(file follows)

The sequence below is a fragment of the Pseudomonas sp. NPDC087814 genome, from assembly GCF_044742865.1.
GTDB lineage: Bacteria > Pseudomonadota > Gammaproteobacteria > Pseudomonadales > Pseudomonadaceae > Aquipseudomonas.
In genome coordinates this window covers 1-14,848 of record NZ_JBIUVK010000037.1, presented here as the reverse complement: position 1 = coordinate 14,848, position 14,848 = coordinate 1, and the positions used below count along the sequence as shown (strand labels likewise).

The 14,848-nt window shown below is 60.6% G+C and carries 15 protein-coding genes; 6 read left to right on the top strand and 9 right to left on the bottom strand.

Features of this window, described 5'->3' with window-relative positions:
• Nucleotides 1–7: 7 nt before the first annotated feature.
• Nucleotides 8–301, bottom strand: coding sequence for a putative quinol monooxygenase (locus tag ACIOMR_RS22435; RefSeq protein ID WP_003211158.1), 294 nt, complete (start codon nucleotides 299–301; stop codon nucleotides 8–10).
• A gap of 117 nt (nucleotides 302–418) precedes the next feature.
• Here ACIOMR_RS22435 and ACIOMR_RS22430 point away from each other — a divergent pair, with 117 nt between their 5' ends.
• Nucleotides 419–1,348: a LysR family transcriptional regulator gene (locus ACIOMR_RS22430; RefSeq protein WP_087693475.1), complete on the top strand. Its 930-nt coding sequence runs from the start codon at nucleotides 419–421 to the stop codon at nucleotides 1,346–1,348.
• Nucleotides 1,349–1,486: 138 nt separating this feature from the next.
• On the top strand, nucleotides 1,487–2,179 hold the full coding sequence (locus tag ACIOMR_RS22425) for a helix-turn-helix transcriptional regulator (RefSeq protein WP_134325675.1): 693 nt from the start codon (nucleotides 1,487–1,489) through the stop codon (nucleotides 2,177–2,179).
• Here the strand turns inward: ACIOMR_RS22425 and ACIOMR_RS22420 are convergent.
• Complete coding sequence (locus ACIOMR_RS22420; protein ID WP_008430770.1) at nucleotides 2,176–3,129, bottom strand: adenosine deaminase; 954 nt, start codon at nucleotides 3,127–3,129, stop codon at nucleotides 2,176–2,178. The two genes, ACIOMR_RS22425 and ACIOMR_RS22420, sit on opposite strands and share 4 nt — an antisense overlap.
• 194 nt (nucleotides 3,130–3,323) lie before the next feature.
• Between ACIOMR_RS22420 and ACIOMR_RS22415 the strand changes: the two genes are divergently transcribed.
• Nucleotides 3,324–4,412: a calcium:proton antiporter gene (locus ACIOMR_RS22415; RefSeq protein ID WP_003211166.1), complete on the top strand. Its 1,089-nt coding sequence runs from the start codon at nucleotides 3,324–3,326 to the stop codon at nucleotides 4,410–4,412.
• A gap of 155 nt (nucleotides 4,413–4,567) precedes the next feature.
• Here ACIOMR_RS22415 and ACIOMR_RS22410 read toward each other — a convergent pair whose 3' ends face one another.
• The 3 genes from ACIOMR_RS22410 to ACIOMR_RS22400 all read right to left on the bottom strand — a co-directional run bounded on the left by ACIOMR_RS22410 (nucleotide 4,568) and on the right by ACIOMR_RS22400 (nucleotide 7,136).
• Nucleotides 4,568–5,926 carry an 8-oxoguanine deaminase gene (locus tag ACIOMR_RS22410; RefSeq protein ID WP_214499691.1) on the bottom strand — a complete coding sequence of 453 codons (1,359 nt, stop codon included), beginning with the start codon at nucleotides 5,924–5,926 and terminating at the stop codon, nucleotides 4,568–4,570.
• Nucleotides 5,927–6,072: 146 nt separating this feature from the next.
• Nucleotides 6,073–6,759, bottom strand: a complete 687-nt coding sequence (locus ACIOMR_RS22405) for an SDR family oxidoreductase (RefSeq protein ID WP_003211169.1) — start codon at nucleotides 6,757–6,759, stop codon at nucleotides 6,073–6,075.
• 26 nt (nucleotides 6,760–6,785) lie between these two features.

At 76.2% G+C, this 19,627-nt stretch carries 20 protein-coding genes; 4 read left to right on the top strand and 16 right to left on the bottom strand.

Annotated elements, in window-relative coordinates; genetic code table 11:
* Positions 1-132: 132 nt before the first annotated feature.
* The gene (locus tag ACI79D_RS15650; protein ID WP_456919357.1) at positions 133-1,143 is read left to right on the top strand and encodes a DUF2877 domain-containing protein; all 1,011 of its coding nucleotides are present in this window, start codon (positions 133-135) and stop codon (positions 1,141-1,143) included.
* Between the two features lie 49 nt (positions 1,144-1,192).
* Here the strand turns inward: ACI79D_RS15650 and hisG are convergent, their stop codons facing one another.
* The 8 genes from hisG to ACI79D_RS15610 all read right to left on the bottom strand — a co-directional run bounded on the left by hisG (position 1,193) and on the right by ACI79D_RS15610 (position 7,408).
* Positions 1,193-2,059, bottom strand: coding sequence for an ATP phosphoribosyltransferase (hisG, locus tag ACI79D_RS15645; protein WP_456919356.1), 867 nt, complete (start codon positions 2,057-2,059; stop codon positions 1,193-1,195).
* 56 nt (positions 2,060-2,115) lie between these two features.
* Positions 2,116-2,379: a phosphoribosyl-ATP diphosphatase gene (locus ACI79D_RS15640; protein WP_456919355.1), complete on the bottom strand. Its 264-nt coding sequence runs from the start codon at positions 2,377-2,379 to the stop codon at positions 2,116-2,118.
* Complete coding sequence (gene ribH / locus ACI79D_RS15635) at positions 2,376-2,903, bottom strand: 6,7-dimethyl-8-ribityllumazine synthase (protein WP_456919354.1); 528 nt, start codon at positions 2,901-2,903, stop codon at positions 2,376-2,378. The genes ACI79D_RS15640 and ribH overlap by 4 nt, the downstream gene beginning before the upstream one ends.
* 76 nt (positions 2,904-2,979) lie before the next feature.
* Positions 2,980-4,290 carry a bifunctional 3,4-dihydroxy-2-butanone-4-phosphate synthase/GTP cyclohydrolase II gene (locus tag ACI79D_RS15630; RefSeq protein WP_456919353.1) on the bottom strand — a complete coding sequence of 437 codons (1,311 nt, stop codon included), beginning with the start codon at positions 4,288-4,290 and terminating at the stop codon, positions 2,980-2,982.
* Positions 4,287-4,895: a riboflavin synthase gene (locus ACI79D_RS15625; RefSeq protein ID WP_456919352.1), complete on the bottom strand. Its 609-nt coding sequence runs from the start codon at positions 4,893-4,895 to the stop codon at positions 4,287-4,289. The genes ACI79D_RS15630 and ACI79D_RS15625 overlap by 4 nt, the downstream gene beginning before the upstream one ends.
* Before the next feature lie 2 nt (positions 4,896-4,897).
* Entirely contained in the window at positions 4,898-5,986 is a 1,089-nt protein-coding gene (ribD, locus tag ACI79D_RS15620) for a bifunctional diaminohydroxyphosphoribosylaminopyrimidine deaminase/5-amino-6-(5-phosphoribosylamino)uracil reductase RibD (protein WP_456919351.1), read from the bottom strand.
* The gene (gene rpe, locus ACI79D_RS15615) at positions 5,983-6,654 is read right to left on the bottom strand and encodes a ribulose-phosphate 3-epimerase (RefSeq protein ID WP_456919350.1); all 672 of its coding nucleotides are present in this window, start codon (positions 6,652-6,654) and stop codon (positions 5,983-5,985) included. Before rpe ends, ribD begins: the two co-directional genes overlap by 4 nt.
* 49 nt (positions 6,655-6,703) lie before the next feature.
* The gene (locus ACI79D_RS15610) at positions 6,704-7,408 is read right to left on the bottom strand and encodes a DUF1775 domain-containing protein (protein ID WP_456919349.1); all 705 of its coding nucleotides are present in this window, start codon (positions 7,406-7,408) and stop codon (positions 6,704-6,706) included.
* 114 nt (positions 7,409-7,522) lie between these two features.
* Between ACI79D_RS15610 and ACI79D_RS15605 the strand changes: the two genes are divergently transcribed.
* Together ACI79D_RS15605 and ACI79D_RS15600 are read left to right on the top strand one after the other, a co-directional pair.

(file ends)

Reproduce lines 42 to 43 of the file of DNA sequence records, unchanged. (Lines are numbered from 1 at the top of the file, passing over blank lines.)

* 49 nt (positions 6,655-6,703) lie before the next feature.
* The gene (locus ACI79D_RS15610) at positions 6,704-7,408 is read right to left on the bottom strand and encodes a DUF1775 domain-containing protein (protein ID WP_456919349.1); all 705 of its coding nucleotides are present in this window, start codon (positions 7,406-7,408) and stop codon (positions 6,704-6,706) included.